May 2, 2001
Tom MacKenzie, (404) 679-7291
What do wild birds and coffee have in common? They both thrive in tropical, shady habitat where the forest cover is diverse and plentiful.
In many neo-tropical areas where the best shade-grown coffee is nurtured, the coffee farms offer the only forest habitat remaining. But because of a worldwide increase in the demand for coffee, many traditional coffee farms have clear-cut the natural tropical foliage and converted to high-yield, sun-tolerant locations. When the forest canopy disappears, so do the migratory and resident birds. Sun-grown coffee provides increased short-term output to meet market demand, but it also leads to loss of birds and wildlife, causes erosion that damages the soil, fills streams and rivers with run-off chemicals and silt, and requires higher levels of fertilization.
"If you enjoy watching and listening to the birds in the wild, around town, or in your yard, do something to help," said Sam D. Hamilton, Southeast Regional Director. "People have destroyed so much habitat, both here in the states and abroad, that we all need to do what we can to help neo-tropical birds survive."
Almost 350 species of migratory birds, such as the indigo bunting, the scarlet tanager, the ruby-throated hummingbird, and the northern oriole, migrate annually between nesting habitats in North America and wintering grounds in South and Central America, Mexico, and the Caribbean.
Ways to help birds:
- Create backyard habitat. Provide natural bird food in your yard by planting native plants that bear small berries or attract insects. Plant shrubs and evergreen trees as bird shelters, especially in the winter. Fill a birdbath or a small pool with water. Make a nesting site for cavity-nesting birds by supplying a birdhouse.
- Keep your cat indoors whenever possible and locate bird feeders and bird baths away from heavy cover so that cats will not surprise unsuspecting birds.
- Try alternatives to using pesticides. Use naturally pest and disease resistant native plants and annually rotate vegetables in your garden. Drain away any standing water in the yard. Elevate stacks of wood off the ground and move them away from your house. If required, use low-impact pesticides specific to your needs.
- Join a National Wildlife Refuge Friends group, or other volunteer or conservation groups, or a garden club.
- Buy a duck stamp. A Migratory Bird Hunting and Conservation Stamp is required for all migratory bird hunters, but it is also popular with stamp collectors, art enthusiasts, and people who enjoy wildlife. Of every dollar raised from duck stamp sales 98 cents goes to buy wetland habitat. They are $15 at post offices, National Wildlife Refuges, and sporting goods stores.
Does shade-grown coffee taste better than sun-grown? Visit a U.S. Fish and Wildlife National Wildlife Refuge
, Fish Hatchery
, or Ecological Services
field office for a taste. For more information about International Migratory Bird Day
activities on or before May 12, please contact your nearest Service facility or visit the website http://birds.fws.gov/imbd.html
Here is a sampling of Service activities in the Southeast:
- Boynton Beach, Fla. -- Arthur R. Marshall Loxahatchee Refuge -- May 12, 7: a.m. to noon: Bird walks, bird call demonstrations, bird watching class, live birds of prey presentations, children's bird craft activities, free copies of the 2001 International Migratory Bird Day poster featuring Terry Issac's shade coffee plantation drawing. For more information, visit: http://Loxahatchee.fws.gov.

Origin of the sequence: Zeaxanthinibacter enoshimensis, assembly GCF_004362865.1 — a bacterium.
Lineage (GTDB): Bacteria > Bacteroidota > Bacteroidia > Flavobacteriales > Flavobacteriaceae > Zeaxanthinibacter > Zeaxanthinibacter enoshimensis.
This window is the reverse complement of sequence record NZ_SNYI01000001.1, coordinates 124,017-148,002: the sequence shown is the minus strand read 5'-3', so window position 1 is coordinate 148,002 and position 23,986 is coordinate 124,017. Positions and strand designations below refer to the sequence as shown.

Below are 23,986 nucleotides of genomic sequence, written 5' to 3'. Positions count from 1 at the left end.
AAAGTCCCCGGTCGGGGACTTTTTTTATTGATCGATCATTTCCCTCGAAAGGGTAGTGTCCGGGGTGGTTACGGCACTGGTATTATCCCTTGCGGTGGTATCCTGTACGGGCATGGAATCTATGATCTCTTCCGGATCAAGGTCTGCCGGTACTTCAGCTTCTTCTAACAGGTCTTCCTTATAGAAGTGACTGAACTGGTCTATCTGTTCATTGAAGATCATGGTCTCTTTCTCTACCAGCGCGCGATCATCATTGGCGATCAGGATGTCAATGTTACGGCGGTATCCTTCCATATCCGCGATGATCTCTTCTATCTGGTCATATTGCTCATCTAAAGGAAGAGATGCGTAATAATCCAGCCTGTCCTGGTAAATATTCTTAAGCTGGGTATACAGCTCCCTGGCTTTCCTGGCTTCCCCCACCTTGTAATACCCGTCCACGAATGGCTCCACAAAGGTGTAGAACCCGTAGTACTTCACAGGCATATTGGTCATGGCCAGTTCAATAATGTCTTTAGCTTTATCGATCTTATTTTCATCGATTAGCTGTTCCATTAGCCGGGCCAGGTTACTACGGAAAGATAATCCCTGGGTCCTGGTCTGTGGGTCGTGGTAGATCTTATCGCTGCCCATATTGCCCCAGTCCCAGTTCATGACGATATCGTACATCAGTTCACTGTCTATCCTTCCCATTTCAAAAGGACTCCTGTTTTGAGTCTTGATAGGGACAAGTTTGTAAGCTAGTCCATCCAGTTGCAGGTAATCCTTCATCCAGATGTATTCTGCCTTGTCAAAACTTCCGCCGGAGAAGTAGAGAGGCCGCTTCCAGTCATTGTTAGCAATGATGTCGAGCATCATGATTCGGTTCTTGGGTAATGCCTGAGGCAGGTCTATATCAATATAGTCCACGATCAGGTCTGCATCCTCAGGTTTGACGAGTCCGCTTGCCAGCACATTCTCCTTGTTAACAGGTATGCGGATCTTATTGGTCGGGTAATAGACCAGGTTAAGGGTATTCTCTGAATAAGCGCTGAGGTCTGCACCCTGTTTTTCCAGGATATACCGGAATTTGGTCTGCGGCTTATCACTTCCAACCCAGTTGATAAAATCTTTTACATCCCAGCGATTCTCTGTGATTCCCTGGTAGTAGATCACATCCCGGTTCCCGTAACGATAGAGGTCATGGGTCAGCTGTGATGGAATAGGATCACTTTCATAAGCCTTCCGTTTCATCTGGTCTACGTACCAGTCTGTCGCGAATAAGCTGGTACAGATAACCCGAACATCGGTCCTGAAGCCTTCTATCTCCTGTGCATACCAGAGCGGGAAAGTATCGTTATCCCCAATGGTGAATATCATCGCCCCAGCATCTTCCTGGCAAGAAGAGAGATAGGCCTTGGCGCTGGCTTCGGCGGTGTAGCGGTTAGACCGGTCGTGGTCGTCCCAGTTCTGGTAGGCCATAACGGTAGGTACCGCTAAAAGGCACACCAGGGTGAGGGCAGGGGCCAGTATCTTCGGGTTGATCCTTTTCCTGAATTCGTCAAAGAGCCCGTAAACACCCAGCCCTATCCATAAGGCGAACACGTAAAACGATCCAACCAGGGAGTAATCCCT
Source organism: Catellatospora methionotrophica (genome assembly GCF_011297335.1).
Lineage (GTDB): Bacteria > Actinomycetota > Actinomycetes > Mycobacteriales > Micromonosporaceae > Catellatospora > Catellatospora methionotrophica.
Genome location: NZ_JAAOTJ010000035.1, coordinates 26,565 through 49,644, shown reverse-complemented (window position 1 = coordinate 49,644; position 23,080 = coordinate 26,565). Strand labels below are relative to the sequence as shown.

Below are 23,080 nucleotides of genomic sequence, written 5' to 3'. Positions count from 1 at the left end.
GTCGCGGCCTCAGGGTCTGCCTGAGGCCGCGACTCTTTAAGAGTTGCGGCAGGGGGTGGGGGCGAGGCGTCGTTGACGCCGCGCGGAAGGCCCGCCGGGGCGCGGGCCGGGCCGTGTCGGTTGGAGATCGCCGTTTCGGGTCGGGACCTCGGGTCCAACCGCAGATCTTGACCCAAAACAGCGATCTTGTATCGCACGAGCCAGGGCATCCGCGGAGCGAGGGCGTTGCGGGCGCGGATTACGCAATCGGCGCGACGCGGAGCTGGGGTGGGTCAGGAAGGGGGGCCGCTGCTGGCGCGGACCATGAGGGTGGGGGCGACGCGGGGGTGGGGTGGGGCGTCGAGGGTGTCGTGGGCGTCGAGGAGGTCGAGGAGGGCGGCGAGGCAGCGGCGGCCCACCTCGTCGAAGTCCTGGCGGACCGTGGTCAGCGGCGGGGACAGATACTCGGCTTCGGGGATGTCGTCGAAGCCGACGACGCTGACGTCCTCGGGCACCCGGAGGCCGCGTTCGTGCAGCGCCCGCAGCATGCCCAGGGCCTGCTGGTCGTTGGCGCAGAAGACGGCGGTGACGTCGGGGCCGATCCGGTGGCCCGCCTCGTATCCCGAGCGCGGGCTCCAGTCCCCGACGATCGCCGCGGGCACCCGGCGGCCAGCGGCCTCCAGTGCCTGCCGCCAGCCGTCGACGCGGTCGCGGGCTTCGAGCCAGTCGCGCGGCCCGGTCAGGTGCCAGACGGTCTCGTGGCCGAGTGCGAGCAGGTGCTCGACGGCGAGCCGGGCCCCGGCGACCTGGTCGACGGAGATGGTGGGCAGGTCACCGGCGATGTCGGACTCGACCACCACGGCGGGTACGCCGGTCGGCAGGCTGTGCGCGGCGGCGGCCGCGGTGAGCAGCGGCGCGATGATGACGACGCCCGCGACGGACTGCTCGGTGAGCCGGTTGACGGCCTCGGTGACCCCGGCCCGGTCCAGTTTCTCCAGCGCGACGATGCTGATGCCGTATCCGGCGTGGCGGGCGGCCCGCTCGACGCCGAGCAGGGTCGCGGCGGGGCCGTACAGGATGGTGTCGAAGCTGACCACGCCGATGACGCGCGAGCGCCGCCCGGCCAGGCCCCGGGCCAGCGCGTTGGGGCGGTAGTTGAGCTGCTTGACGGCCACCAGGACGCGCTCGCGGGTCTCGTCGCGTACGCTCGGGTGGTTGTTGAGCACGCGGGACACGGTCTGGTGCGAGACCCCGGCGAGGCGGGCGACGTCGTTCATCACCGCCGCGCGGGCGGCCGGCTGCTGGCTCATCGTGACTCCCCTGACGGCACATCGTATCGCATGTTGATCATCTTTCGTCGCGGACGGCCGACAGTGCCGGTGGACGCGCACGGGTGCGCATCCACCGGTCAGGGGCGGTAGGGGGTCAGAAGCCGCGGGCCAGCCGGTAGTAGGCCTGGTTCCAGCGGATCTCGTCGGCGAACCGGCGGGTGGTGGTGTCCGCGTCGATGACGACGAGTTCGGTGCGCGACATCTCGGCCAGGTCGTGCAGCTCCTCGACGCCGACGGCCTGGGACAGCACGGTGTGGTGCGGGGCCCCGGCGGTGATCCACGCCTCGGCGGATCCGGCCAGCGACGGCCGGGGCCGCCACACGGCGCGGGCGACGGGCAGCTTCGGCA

- Apalachicola, Fla. -- St. Vincent National Wildlife Refuge -- May 10-12, Open House and Tours. The refuge is located on a 12,490-acre barrier island and boat access is necessary. Call (850) 653-8808 or e-mail reservations: firstname.lastname@example.org.
- Paris, Tenn. -- Tennessee National Wildlife Refuge -- Sat., May 12. "Birds and Breakfast" : Enjoy samples of shade-grown coffee, muffins or sweet rolls, free posters, bird lists, door prizes and a bird walk. Call (901) 642-2091 or e-mail: email@example.com.
Columbia, N.C. -- Pocosin Lakes National Wildlife Refuge -- Sat., May 12. Taste shade-grown coffee, get free posters and fact sheets. Call (252) 796-3004 or e-mail at firstname.lastname@example.org.
In Swan Quarter, N.C. -- the Mattamuskeet National Wildlife Refuge -- May 7-11. Taste shade-grown coffee and enjoy a bird conservation discussion. Call (252) 926-4021 or e-mail refuge manager: John_Stanton@fws.gov.
The U.S. Fish and Wildlife Service is the principal federal agency responsible for conserving, protecting and enhancing fish, wildlife and plants and their habitats for the continuing benefit of the American people. The Service manages the 94-million-acre National Wildlife Refuge System that encompasses more than 535 national wildlife refuges, thousands of small wetlands and other special management areas. It also operates 70 national fish hatcheries, 64 fishery resource offices and 78 ecological services field stations. The agency enforces federal wildlife laws, administers the Endangered Species Act, manages migratory bird populations, restores nationally significant fisheries, conserves and restores wildlife habitat such as wetlands, and helps foreign governments with their conservation efforts. It also oversees the Federal Aid program that distributes hundreds of millions of dollars in excise taxes on fishing and hunting equipment to state fish and wildlife agencies.
NOTE: You can view our releases or subscribe to receive them -- via e-mail -- at the Service's Southeast Regional home page at http://southeast.fws.gov. Our national home page is at: http://news.fws.gov/newsreleases/.